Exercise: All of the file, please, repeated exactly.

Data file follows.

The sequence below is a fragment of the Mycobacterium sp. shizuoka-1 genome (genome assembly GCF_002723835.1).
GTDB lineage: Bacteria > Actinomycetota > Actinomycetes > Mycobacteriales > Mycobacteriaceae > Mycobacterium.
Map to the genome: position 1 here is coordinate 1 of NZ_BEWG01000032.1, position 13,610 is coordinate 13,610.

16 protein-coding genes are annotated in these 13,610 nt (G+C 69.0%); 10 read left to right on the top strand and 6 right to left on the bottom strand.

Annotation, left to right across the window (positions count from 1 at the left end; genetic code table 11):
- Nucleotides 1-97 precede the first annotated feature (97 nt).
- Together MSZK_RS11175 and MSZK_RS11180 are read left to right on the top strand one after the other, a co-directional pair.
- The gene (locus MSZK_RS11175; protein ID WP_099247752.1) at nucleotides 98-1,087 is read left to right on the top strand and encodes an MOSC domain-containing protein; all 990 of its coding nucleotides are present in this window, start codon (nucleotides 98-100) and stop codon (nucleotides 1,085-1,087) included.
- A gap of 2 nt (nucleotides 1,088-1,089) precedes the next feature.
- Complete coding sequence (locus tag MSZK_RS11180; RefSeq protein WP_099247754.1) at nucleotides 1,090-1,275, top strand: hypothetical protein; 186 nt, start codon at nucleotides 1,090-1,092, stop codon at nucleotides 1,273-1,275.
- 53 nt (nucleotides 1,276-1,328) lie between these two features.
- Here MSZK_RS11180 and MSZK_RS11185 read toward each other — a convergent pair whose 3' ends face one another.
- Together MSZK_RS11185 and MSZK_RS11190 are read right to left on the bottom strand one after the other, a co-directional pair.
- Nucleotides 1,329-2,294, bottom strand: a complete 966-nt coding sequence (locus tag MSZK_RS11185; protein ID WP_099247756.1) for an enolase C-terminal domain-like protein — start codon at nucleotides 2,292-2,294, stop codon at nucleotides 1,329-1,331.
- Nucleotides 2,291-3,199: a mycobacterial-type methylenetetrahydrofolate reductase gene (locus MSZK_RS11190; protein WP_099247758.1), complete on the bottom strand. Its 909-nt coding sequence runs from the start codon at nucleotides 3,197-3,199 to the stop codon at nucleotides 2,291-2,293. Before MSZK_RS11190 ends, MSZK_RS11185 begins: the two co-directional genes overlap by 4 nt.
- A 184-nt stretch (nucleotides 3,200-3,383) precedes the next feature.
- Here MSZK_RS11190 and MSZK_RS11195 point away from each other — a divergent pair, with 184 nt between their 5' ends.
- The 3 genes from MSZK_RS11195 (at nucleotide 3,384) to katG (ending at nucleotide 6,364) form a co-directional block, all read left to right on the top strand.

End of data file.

The sequence below is a fragment of the Mycobacterium sp. shizuoka-1 genome (genome assembly GCF_002723835.1).
GTDB lineage: Bacteria > Actinomycetota > Actinomycetes > Mycobacteriales > Mycobacteriaceae > Mycobacterium.
Map to the genome: position 1 here is coordinate 1 of NZ_BEWG01000032.1, position 13,610 is coordinate 13,610.

16 protein-coding genes are annotated in these 13,610 nt (G+C 69.0%); 10 read left to right on the top strand and 6 right to left on the bottom strand.

Annotation, left to right across the window (positions count from 1 at the left end; genetic code table 11):
- Nucleotides 1-97 precede the first annotated feature (97 nt).
- Together MSZK_RS11175 and MSZK_RS11180 are read left to right on the top strand one after the other, a co-directional pair.
- The gene (locus MSZK_RS11175; protein ID WP_099247752.1) at nucleotides 98-1,087 is read left to right on the top strand and encodes an MOSC domain-containing protein; all 990 of its coding nucleotides are present in this window, start codon (nucleotides 98-100) and stop codon (nucleotides 1,085-1,087) included.
- A gap of 2 nt (nucleotides 1,088-1,089) precedes the next feature.
- Complete coding sequence (locus tag MSZK_RS11180; RefSeq protein WP_099247754.1) at nucleotides 1,090-1,275, top strand: hypothetical protein; 186 nt, start codon at nucleotides 1,090-1,092, stop codon at nucleotides 1,273-1,275.
- 53 nt (nucleotides 1,276-1,328) lie between these two features.
- Here MSZK_RS11180 and MSZK_RS11185 read toward each other — a convergent pair whose 3' ends face one another.
- Together MSZK_RS11185 and MSZK_RS11190 are read right to left on the bottom strand one after the other, a co-directional pair.
- Nucleotides 1,329-2,294, bottom strand: a complete 966-nt coding sequence (locus tag MSZK_RS11185; protein ID WP_099247756.1) for an enolase C-terminal domain-like protein — start codon at nucleotides 2,292-2,294, stop codon at nucleotides 1,329-1,331.
- Nucleotides 2,291-3,199: a mycobacterial-type methylenetetrahydrofolate reductase gene (locus MSZK_RS11190; protein WP_099247758.1), complete on the bottom strand. Its 909-nt coding sequence runs from the start codon at nucleotides 3,197-3,199 to the stop codon at nucleotides 2,291-2,293. Before MSZK_RS11190 ends, MSZK_RS11185 begins: the two co-directional genes overlap by 4 nt.
- A 184-nt stretch (nucleotides 3,200-3,383) precedes the next feature.
- Here MSZK_RS11190 and MSZK_RS11195 point away from each other — a divergent pair, with 184 nt between their 5' ends.
- The 3 genes from MSZK_RS11195 (at nucleotide 3,384) to katG (ending at nucleotide 6,364) form a co-directional block, all read left to right on the top strand.